Gamma scintigraphy can be applied in drug-delivery technologies and advanced pharmacokinetic studies. It also is also useful
for evaluating new drugs in the developmental phase, for characterizing new formulations and delivery systems, for establishing
bioequivalence of generic products, for monitoring the therapeutic benefits and outcomes of a drug, and for assessing site
and organ targeting studies (1). Imaging, pharmacoscintigraphy, and biodistribution are other important applications.
. Imaging is commonly used to monitor the performance of a drug-delivery systems under normal physiological conditions in
a noninvasive manner. The relevance of this process in oral drug delivery includes the assessment of buccal drug delivery,
oesophageal transit studies, analysis of gastroretentive dosage forms, gastric-emptying studies, and GI-transit evaluation.
Food effects, intra- and inter-subject variability, along with the site of delivery such as the investigation of formulations
designed to target the colon, also can be explored with this study. Other possible routes that can be imaged include parenteral,
rectal, nasal, pulmonary, and ophthalmic (13–15).
. Pharmacoscintigraphy integrates gamma scintigraphy and pharmacokinetic data to assess the behavior of a dosage form in subjects
under investigation. Instead of relying on pharmacokinetic findings alone, it is better to unite these parameters with the
technique of gamma scintigraphy to investigate the performance of the dosage form in humans (16). In these studies, the radiolabeled-dosage
form is administered to volunteers or patients. Images are acquired using a gamma camera, permitting visualization of the
dosage form in the body in a noninvasive manner. A radionuclide tagged with drugs, formulations and devices provides vital
information about the rate and extent of drug absorption (17). This technology has the potential to play a role in evaluating
various modified-release formulations, for optimizing drug bioavailability, and for understanding the causes of poor absorption
(1, 5). Such investigational studies provide ways for evaluating formulations and the drug-delivery system in preclinical
and clinical development. The performance of the formulation, which includes the ability of a delivery system to target a
specific location, the rate of erosion in comparison with in vitro dissolution data, and the effect of the absorption window on bioavailability, also can be studied using pharmacoscintigraphy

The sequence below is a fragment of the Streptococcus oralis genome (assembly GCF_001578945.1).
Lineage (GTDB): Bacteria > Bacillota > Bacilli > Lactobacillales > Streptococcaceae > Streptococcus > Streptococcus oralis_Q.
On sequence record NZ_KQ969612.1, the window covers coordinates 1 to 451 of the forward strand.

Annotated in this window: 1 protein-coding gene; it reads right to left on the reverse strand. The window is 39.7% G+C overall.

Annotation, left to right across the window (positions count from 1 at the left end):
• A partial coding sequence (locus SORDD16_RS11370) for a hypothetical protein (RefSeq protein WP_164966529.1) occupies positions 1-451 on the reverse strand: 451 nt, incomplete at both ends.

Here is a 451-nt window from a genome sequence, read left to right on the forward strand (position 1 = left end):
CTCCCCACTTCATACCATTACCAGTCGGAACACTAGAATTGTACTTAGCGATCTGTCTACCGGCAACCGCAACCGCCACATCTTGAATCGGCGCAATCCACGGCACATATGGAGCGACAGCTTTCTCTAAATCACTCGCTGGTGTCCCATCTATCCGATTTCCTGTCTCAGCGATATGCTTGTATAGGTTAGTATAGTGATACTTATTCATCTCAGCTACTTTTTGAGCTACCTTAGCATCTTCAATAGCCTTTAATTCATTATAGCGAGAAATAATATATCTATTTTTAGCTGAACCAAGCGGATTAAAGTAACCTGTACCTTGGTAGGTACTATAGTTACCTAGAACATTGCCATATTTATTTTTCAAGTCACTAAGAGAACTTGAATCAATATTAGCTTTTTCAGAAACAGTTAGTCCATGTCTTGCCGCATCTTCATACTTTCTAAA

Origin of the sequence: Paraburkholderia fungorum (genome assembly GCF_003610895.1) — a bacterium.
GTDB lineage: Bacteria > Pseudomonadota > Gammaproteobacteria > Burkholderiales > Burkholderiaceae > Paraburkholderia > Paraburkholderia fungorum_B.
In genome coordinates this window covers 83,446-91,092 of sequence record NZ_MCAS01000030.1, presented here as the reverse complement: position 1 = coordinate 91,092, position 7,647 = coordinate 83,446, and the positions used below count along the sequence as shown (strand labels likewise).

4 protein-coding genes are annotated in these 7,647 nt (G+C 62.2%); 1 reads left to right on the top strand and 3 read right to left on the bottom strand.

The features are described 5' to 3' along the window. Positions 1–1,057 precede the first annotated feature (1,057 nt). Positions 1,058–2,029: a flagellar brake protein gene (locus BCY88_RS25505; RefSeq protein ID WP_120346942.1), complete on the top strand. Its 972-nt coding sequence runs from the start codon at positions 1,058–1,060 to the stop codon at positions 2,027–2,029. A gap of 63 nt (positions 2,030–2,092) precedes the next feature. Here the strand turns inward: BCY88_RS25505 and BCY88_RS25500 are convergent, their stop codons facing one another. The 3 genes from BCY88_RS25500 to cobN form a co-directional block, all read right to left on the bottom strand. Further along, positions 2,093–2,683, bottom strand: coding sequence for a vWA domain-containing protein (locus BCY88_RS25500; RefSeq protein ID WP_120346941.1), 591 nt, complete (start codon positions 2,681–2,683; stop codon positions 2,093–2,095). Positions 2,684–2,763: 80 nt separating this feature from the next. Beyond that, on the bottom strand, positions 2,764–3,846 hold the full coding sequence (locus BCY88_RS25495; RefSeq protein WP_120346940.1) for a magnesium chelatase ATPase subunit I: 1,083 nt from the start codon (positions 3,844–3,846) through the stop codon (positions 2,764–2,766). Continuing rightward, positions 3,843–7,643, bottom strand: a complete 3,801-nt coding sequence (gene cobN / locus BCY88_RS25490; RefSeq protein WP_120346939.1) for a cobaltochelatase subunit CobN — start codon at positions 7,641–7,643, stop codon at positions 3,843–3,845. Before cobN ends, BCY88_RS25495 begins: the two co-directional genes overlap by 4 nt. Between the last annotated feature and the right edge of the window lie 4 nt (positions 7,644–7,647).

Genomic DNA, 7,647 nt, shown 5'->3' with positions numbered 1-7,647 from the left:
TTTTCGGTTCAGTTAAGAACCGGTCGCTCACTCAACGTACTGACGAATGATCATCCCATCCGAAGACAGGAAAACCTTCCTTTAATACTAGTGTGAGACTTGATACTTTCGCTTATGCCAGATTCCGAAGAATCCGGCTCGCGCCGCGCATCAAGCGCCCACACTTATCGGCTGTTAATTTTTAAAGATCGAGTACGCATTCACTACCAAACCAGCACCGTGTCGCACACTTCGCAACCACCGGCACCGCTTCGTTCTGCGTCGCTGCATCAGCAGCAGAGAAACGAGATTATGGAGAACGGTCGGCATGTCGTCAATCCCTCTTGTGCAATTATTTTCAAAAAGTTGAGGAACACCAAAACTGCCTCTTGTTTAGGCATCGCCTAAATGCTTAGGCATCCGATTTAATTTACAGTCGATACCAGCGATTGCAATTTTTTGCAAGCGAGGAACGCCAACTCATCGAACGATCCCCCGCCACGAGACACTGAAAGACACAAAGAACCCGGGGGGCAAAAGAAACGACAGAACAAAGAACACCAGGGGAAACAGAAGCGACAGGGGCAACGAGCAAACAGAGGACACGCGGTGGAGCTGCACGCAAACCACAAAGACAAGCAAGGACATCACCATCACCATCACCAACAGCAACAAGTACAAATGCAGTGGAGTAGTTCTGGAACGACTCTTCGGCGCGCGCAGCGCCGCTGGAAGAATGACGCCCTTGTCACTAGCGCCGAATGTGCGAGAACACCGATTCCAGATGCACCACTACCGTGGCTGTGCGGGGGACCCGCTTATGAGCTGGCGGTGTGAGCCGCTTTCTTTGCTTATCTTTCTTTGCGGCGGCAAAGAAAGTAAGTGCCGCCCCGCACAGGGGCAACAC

(18). Combining the imaging information with the pharmacokinetic data provides functional and valuable knowledge about the
release and absorption mechanism of a drug. The imaging techniques can be used to correlate the pharmacology of various molecules,
explore pharmacokinetic parameters, and develop proof of concept for drug-delivery systems (1, 2).
The gamma scintigraphic technique also has been used for biodistribution studies of several drugs radiolabeled with 99mTc. The biodistribution pattern was established for several drugs, including ciprofloxacin, sparfloxacin, and isoniazid (17).
Biodistribution also is used in brain targeting, tumor imaging, gene therapy, and bone-targeting delivery systems with the
help of SPECT (1, 19–21).
Although exposure to radioactivity in a large dose can be harmful, the extent of radioactivity from radiopharmaceuticals and
related concerns of safety are determined by a nuclear medicine physician. The International Commission on Radiological Protection
has established the limits to be followed for use of radiological products (1, 22). These limits are considered to be safe
for individuals. The level of radioactivity used in gamma scintigraphy is very low. The dose of radiation administered to
participating subjects is well below the maximum permissible dose (5).
Gamma scintigraphy has been successfully used in various scientific fields such as nuclear medicine, pharmaceutical technology,
and gastroenterology and can be used for in vivo tracking of drug-delivery systems. Vital information regarding the extent, rate, site, and mode of drug release, along with
morphology of drug-delivery systems, in subjects under ethical norms can be obtained using this technique. The authors believe
that gamma scintigraphy will continue to be a useful tool in tracking and evaluating drug-delivery systems.
The authors would like to acknowledge Kanchan Kohli, associate professor, Department of Pharmaceutics, Hamdard University,
New Delhi, India, for providing valuable input for this article.
Rakesh Pahwa* is a faculty member, Himanshu Dutt is a research scholar, and Vipin Kumar and Prabodh Chander Sharma are faculty members at the Institute of Pharmaceutical Sciences, Kurukshetra University, Kurukshetra, India, tel. + 91 9896250793,
*To whom all correspondence should be addressed.